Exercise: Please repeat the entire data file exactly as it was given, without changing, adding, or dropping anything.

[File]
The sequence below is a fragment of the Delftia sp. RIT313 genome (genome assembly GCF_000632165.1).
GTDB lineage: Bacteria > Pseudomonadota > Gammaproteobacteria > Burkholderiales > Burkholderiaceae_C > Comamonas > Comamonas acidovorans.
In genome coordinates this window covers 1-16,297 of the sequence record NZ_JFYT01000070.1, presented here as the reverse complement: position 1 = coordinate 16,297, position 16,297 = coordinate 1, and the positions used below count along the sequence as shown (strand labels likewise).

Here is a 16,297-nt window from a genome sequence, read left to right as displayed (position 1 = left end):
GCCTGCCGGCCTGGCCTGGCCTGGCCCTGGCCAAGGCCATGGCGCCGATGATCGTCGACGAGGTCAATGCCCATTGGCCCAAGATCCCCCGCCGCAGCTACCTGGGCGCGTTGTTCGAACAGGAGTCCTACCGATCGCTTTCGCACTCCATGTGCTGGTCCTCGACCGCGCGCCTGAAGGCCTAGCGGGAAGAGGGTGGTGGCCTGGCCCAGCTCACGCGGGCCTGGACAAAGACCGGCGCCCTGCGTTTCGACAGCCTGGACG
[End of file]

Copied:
The sequence below is a fragment of the Delftia sp. RIT313 genome (genome assembly GCF_000632165.1).
GTDB lineage: Bacteria > Pseudomonadota > Gammaproteobacteria > Burkholderiales > Burkholderiaceae_C > Comamonas > Comamonas acidovorans.
In genome coordinates this window covers 1-16,297 of the sequence record NZ_JFYT01000070.1, presented here as the reverse complement: position 1 = coordinate 16,297, position 16,297 = coordinate 1, and the positions used below count along the sequence as shown (strand labels likewise).

Here is a 16,297-nt window from a genome sequence, read left to right as displayed (position 1 = left end):
GCCTGCCGGCCTGGCCTGGCCTGGCCCTGGCCAAGGCCATGGCGCCGATGATCGTCGACGAGGTCAATGCCCATTGGCCCAAGATCCCCCGCCGCAGCTACCTGGGCGCGTTGTTCGAACAGGAGTCCTACCGATCGCTTTCGCACTCCATGTGCTGGTCCTCGACCGCGCGCCTGAAGGCCTAGCGGGAAGAGGGTGGTGGCCTGGCCCAGCTCACGCGGGCCTGGACAAAGACCGGCGCCCTGCGTTTCGACAGCCTGGACG